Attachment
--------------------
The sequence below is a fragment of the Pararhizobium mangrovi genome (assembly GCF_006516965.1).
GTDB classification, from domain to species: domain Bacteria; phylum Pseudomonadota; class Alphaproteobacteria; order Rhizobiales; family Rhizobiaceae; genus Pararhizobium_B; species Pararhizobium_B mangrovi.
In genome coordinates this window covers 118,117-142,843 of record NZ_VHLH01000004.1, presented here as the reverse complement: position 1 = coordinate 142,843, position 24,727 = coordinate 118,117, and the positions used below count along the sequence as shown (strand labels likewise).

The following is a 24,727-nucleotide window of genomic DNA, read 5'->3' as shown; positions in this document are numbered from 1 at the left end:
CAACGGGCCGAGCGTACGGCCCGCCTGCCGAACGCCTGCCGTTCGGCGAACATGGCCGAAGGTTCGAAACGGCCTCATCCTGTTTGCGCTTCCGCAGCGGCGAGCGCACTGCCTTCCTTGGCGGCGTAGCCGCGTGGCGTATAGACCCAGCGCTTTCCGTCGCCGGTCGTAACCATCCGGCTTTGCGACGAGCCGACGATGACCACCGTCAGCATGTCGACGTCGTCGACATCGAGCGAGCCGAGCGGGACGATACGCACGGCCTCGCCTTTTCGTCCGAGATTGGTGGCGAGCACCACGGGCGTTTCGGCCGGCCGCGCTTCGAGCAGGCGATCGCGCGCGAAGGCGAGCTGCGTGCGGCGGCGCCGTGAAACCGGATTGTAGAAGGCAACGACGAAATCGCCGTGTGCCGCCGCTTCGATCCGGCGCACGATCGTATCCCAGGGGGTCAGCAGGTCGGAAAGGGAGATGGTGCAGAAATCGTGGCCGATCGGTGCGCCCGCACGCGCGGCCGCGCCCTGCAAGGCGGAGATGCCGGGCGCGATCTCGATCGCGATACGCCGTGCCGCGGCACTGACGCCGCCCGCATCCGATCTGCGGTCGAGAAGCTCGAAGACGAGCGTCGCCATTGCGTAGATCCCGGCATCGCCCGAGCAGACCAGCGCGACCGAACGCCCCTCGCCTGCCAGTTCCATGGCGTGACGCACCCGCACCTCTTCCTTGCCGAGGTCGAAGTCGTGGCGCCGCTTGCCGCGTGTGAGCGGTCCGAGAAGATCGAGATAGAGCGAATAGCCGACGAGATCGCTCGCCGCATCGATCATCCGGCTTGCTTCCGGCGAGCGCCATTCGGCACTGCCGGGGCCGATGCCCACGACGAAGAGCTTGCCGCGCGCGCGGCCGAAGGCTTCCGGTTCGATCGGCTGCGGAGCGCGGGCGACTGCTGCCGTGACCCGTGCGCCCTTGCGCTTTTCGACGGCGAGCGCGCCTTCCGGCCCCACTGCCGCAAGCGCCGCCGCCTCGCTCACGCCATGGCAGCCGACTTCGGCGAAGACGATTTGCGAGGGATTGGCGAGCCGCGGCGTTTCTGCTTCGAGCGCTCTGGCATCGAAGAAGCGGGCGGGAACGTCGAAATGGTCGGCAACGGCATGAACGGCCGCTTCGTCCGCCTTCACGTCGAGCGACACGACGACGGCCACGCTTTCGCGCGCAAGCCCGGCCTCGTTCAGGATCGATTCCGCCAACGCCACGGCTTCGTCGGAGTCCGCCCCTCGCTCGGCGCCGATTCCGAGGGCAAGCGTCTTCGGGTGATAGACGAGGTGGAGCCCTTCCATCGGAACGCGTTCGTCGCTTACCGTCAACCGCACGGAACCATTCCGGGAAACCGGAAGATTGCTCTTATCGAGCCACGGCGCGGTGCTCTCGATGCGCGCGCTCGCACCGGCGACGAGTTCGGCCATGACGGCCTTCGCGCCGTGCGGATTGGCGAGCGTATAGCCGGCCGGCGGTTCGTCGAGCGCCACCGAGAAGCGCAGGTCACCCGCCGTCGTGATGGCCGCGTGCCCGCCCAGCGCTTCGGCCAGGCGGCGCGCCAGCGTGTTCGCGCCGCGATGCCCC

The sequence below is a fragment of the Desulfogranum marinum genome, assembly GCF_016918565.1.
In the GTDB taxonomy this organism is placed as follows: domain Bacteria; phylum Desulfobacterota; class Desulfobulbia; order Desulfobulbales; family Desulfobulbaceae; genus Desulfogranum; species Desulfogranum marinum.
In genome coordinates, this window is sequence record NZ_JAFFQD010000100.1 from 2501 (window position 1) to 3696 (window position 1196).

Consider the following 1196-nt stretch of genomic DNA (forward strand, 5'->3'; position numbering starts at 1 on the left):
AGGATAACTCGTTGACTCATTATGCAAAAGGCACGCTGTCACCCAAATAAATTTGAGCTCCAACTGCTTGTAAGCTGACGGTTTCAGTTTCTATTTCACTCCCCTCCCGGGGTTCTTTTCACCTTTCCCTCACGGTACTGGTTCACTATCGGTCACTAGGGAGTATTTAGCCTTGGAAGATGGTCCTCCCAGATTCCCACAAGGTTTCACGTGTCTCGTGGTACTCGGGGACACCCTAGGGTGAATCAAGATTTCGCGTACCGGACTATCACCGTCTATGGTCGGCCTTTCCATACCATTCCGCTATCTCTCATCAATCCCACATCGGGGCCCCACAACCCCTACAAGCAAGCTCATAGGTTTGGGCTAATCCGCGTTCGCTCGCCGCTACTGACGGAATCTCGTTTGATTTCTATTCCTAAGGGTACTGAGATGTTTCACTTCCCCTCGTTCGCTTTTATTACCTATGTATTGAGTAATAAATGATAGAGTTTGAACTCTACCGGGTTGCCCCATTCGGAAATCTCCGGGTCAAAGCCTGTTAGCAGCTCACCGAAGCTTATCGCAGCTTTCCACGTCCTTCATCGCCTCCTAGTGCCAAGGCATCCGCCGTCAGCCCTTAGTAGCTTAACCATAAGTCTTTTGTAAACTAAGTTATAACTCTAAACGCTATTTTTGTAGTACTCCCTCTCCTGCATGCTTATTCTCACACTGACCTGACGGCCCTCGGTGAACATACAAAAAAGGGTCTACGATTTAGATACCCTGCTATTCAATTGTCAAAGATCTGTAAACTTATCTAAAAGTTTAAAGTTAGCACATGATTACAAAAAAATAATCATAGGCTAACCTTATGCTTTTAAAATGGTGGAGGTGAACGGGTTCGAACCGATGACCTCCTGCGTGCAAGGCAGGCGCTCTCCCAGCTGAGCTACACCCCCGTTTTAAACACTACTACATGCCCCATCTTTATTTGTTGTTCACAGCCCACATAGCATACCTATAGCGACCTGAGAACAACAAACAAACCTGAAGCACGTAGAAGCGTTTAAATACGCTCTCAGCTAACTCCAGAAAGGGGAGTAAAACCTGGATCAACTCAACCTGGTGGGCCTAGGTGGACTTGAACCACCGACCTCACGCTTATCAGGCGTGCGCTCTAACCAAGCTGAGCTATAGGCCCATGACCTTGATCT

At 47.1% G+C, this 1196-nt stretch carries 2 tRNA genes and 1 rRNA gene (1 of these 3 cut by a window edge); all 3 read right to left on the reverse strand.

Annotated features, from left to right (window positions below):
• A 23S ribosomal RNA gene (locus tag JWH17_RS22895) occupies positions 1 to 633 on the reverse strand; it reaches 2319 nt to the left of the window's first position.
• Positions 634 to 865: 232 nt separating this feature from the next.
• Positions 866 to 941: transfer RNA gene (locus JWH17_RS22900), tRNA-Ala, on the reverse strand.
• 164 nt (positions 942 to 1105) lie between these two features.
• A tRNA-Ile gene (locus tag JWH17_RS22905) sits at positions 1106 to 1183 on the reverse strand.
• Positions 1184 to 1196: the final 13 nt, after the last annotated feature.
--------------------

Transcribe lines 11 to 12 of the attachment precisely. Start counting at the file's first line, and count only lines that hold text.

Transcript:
At 47.1% G+C, this 1196-nt stretch carries 2 tRNA genes and 1 rRNA gene (1 of these 3 cut by a window edge); all 3 read right to left on the reverse strand.

Annotated features, from left to right (window positions below):